Vacationer Sets an Easygoing Mood and Sticks With It on 'Mindset'
Vacationer's combination of yacht rock, breezy tropical influences, and easygoing R&B is a fun, lighthearted combination on paper.
22 June 2018
Vacationer's combination of yacht rock, breezy tropical influences, and easygoing R&B is a fun, lighthearted combination on paper. In practice, at least on the band's third album, Mindset, it's surprisingly bland. One song drifts along into the next without much change in mood, speed, or sound. That is disappointing because the band members are clearly skilled musicians with a firm handle on the vibe they want to project.
A prime example of the band's musical stasis shows up relatively early on Mindset. The second song "Magnetism" counts as a barnburner in Vacationer land. It's a slightly faster than midtempo track anchored by a solid, backbeat-oriented drum part and a chirpy dual synth riff that's notable not for its melody but for how the notes end just a bit too quickly without any decay. Vocalist Kenny Vasoli sings sweetly through the song, but it never quite finds a catchy vocal hook. As the song winds down, the refrain "because it's magnetism" keeps repeating, but then ends abruptly, mid-word, and switches to "Euphoria", the third song. This is a cool technique, akin to someone changing radio stations. Except here it sounds like it changed to the exact same station. Because aside from being slower, "Euphoria" sounds very, very similar to "Magnetism". It's got synth strings, it's got a secondary synth riff, and everything is just relaxed and easygoing.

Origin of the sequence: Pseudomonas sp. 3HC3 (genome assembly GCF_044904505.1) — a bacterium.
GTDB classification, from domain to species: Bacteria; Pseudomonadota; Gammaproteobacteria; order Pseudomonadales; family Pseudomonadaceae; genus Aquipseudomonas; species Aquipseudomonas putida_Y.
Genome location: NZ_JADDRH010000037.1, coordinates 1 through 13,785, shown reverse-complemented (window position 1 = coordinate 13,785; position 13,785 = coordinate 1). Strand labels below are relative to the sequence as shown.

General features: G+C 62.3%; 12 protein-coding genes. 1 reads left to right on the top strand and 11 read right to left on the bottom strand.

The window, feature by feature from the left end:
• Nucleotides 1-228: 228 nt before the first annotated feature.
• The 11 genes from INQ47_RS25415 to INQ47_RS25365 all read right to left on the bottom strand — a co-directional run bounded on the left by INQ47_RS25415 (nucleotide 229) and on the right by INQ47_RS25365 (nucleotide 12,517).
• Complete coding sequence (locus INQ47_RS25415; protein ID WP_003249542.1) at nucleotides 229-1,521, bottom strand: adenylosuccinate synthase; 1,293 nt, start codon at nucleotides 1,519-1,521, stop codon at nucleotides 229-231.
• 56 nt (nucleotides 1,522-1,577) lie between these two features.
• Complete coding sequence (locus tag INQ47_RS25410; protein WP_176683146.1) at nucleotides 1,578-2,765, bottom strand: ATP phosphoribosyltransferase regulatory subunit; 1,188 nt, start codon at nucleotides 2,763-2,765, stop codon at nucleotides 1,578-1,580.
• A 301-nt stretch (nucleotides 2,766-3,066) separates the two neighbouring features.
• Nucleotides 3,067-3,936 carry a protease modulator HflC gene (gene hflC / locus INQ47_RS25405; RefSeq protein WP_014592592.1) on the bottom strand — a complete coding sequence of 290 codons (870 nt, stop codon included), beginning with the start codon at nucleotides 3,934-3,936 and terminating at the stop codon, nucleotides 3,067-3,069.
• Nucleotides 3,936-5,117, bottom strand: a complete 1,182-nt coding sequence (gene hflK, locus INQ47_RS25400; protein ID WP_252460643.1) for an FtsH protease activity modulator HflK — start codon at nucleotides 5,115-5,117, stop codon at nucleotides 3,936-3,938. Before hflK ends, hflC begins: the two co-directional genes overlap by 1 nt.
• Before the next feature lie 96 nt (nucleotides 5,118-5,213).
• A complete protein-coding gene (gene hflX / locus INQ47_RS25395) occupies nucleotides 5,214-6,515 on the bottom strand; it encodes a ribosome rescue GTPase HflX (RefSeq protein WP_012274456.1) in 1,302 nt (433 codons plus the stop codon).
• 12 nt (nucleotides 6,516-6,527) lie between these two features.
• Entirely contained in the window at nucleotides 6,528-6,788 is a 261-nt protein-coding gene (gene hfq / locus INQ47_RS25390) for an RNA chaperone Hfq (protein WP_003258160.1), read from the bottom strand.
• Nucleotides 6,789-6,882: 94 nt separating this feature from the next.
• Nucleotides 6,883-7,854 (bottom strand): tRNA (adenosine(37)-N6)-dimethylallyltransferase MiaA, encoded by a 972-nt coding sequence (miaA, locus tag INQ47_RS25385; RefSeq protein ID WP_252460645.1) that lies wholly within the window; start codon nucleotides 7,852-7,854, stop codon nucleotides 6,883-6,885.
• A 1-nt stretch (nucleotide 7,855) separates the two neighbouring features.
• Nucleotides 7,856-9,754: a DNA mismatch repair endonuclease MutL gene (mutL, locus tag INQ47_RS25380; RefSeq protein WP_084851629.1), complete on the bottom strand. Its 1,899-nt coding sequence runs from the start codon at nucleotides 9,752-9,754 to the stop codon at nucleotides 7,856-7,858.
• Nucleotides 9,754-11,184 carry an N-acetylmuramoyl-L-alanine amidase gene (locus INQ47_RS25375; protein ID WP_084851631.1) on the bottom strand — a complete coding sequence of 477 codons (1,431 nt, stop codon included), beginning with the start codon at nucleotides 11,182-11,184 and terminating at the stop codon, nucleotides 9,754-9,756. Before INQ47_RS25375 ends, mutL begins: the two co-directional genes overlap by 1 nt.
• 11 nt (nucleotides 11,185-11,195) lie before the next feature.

Maybe I should credit Vacationer for creating a mood because they certainly have that down. Mindset is by no means a difficult album to listen to. Vasoli's melodies are uniformly pretty, and the band's backing music blends in nicely with his delivery. But while that breezy, easygoing mood remains constant, the record is short on attention-grabbing, memorable hooks. An exception is "Late Bloomer", which has the lightest touch instrumentally on the album. The drums and bass are positively gentle, and there are quiet bongos and subtle marimba in the background. Interestingly, this is one of the few moments where the band throws in something unexpected, although it's minor. The bulk of the song follows a four-measure groove, and once every time through the groove there is a single, isolated snare drum hit in the middle of a beat. The main point of interest, though, is that Vasoli's refrain, "Just a late bloomer / Happy to be blooming at all" is memorable and catchy, possibly the only genuinely catchy chorus on the whole album.
Given the overall uniformity of mood and lack of hooks throughout the album, it falls to discussing individual parts or moments of interest that perked me up as a listener. "Turning" finds the band fully embracing the glitchy synth sounds they try elsewhere. It's the only song that departs from the baseline sound, as chopped-up synth string samples and bass notes create the backing for the whole song. And yet the slow tempo, light drums, and Vasoli's vocals keep the track in line with the rest of the album. And even then they drop the glitch sounds halfway through and proceed with the same groove on pianos and bass. "Hallucinations" features a thumping bass drum part that feels like a skeletal version of an EDM beat, while "Green" has quietly twinkling guitar arpeggios and layered vocal harmonies that help explain why "dream pop" is a subgenre label sometimes given to the band.